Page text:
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Diet lies: Eating in the evening doesn't make you fat


Late food does not make you fat: it depends on the "what" and "how much"
"Don't eat so late anymore, or you'll get fat." Most of us know this "advice". But is that actually true? King’s College in London wanted to know more and conducted a study with 1,620 children aged 4 to 18 years. Surprisingly, they found that children and teenagers who eat late in the evening are not at increased risk of becoming overweight.

From 2008 to 2012, the scientists recorded various data on boys and girls. The body mass index (BMI) was calculated based on body weight and height, age and gender in order to be able to estimate the weight. The young subjects or their parents completed an annual nutritional protocol for four consecutive days, based on which the daily energy and nutrient intake and the usual time for dinner (before or after 8 p.m.) were determined.

Earlier studies suggested that the time of food intake affects the internal clock and thus also metabolic processes. That would also be important for weight regulation. However, in the current study, children and teenagers who ate between 8 p.m. and 10 p.m. had no higher risk of being overweight than peers who ate before 8 p.m. Energy consumption did not change with the time of the meal either, the scientists write in the British Journal of Clinical Nutrition.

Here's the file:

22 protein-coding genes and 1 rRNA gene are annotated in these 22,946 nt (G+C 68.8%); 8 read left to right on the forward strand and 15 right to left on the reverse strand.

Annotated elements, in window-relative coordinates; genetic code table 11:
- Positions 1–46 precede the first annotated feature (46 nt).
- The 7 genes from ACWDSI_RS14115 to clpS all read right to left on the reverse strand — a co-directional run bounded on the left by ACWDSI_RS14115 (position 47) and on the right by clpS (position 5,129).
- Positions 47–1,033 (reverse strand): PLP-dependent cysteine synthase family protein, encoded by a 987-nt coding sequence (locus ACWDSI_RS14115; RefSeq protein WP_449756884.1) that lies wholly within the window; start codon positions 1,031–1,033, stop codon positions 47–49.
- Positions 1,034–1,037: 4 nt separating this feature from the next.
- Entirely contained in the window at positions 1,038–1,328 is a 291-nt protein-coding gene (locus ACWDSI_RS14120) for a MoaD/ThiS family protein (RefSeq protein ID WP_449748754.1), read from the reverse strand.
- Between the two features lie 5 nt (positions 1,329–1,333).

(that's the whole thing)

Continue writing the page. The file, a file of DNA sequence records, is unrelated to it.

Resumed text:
There were some differences in food quality, but these were not significant. Boys (4-10 years) had a little more protein throughout the day with a late dinner, while girls (11-18 years) ingested less carbohydrates. "However, only a limited number of children ate after 8 p.m., which may have influenced the results," says the author Dr. To consider Gerda Pot.

Possible factors influencing weight such as omitting breakfast, physical activity and the length of sleep have not yet been taken into account.

"Much more important than the time of meals is the amount of energy consumed throughout the day," explains nutritionist Harald Seitz from aid infodienst. This applies to children and adults alike. Anyone who snacks a lot easily loses the overview, and this can be reflected on the scales. With well-planned meals, it is easier to choose the right foods and appropriate portion sizes. Of course, this has to be tailored to the everyday life of the family, says Seitz. In addition to a balanced diet, children need plenty of exercise and enough sleep in order to be fit and maintain a healthy body weight. Heike Kreutz, aid

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